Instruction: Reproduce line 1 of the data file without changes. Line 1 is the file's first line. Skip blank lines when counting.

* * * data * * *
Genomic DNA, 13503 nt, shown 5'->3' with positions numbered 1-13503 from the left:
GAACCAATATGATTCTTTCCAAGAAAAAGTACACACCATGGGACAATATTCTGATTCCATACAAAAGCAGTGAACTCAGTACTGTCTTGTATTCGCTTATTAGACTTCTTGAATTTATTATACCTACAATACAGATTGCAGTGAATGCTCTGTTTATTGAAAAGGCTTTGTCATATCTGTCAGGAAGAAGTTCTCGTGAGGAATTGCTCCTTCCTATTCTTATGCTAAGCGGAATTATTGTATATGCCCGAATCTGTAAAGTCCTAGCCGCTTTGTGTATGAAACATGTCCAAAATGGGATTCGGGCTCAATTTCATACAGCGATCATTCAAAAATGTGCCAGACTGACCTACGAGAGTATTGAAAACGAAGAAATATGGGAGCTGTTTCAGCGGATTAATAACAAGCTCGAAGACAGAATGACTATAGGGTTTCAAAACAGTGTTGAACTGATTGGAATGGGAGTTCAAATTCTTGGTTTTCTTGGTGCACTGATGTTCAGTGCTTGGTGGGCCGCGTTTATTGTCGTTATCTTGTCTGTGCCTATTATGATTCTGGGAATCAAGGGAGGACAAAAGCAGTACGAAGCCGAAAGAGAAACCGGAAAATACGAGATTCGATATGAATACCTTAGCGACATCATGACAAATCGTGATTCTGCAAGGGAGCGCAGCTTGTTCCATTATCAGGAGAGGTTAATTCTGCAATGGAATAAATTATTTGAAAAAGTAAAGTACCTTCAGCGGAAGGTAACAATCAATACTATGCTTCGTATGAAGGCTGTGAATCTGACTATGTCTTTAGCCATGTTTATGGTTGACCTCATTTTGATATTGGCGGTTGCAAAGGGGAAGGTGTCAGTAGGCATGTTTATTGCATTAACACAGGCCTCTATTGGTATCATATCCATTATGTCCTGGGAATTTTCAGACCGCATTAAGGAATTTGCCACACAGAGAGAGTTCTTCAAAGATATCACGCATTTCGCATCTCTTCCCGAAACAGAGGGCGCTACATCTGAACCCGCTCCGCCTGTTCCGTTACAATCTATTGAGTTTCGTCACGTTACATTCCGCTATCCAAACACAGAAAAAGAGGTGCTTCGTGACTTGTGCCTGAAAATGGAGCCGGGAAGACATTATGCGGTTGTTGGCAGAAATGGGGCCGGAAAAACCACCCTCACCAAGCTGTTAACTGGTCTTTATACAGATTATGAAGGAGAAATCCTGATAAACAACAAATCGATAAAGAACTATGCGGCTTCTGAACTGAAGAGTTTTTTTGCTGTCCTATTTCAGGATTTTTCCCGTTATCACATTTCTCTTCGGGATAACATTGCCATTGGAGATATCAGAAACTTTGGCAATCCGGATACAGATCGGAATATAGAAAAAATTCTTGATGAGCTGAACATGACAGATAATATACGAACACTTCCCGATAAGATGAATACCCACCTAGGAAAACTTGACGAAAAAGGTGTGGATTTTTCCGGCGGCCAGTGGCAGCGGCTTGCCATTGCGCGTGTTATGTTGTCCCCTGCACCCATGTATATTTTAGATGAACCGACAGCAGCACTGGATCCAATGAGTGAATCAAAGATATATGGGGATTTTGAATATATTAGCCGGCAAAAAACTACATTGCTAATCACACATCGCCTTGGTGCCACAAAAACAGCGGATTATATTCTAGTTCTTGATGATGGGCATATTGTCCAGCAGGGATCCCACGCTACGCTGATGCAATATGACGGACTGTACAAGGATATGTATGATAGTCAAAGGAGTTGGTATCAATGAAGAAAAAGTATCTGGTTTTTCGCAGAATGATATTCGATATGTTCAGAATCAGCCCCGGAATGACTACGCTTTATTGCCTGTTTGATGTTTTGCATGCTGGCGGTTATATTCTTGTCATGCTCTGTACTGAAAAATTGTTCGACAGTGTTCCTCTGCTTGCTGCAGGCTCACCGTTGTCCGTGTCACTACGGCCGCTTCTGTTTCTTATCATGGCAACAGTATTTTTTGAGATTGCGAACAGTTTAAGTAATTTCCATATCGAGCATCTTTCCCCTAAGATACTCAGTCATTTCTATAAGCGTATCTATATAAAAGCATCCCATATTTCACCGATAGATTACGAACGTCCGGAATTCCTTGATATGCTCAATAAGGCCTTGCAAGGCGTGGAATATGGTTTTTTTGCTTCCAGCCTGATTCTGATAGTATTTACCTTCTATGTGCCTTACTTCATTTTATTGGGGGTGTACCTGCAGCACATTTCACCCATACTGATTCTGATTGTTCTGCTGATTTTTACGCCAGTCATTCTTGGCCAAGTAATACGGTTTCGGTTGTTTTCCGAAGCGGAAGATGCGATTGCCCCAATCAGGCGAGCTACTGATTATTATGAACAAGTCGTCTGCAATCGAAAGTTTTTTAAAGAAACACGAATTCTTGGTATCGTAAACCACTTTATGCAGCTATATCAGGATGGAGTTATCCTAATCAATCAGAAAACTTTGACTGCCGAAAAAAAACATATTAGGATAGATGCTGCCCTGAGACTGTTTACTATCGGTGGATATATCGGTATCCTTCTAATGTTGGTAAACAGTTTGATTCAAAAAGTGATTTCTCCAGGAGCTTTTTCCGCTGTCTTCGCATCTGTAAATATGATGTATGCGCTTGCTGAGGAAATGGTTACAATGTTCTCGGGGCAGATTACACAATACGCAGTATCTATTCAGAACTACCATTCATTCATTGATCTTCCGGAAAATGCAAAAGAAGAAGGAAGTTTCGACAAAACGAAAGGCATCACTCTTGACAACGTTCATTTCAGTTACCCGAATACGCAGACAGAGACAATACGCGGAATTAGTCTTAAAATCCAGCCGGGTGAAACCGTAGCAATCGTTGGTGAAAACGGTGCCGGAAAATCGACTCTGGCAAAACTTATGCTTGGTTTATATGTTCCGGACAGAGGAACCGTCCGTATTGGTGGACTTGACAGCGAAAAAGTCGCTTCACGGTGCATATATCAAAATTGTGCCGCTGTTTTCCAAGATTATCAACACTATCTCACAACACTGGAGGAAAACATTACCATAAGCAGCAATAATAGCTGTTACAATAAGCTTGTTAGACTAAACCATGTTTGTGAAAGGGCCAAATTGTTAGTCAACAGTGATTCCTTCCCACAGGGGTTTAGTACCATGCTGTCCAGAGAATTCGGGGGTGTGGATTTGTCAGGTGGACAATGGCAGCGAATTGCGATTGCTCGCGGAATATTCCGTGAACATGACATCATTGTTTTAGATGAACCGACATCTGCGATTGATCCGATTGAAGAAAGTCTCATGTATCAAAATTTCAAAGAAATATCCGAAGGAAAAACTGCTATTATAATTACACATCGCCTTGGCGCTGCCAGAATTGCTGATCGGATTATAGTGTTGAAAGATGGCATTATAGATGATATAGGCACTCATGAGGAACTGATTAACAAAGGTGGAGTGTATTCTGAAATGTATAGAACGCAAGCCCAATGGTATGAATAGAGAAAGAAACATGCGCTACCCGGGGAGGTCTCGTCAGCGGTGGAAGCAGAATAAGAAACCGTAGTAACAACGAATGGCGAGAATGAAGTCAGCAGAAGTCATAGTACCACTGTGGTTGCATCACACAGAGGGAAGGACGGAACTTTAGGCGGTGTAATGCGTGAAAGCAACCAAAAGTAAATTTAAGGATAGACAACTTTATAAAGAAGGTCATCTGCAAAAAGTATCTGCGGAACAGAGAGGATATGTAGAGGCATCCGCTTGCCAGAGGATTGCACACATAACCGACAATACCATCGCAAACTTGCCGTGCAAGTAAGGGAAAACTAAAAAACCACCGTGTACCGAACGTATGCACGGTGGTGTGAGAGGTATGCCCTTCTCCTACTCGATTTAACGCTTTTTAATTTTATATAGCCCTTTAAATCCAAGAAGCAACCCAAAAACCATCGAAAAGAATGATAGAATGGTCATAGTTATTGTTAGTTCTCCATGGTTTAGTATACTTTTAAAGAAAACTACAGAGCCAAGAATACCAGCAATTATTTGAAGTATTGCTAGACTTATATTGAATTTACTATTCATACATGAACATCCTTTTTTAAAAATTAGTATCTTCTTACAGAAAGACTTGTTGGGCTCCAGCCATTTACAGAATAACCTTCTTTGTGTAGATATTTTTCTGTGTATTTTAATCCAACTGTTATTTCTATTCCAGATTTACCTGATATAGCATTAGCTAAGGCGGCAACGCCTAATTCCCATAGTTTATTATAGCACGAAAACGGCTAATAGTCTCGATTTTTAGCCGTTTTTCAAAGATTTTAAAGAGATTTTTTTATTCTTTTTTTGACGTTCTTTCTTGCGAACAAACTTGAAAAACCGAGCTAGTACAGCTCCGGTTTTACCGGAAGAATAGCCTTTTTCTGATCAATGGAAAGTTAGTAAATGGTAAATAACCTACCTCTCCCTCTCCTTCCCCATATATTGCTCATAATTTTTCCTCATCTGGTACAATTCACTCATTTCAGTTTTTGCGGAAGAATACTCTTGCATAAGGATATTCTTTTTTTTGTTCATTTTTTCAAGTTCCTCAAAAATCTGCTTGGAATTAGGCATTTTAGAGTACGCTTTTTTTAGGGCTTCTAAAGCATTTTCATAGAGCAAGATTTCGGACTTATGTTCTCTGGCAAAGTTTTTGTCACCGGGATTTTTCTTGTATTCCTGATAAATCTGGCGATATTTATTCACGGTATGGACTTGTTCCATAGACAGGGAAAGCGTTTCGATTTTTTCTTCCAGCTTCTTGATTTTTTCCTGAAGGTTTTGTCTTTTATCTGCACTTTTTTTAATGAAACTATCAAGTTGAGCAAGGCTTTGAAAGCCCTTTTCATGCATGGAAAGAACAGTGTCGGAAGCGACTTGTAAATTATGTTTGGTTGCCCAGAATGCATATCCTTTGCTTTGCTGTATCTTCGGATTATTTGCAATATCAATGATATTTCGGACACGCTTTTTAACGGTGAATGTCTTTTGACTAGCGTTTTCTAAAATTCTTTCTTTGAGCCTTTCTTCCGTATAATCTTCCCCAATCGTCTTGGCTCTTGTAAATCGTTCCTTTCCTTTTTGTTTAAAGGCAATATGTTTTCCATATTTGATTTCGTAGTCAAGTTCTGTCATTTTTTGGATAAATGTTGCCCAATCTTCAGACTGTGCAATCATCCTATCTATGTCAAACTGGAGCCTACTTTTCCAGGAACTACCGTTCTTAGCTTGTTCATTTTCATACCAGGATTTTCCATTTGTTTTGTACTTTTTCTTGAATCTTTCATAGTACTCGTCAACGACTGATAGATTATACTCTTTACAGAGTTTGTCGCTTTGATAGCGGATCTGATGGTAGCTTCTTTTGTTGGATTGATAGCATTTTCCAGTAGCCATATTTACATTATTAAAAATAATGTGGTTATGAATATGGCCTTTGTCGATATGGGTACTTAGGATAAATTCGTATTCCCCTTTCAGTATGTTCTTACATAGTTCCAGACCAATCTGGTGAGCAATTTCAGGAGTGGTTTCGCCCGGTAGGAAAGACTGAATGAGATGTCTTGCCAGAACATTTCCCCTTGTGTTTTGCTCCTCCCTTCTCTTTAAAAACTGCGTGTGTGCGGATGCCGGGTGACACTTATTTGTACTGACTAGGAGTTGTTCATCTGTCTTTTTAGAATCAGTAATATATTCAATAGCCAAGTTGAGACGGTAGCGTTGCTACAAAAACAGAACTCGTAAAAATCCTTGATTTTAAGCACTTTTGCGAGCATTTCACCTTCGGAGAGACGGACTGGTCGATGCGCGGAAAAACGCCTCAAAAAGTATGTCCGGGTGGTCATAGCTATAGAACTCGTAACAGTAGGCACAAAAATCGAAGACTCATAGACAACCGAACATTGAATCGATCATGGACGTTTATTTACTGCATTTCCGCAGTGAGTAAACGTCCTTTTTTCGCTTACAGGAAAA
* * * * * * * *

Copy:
Genomic DNA, 13503 nt, shown 5'->3' with positions numbered 1-13503 from the left: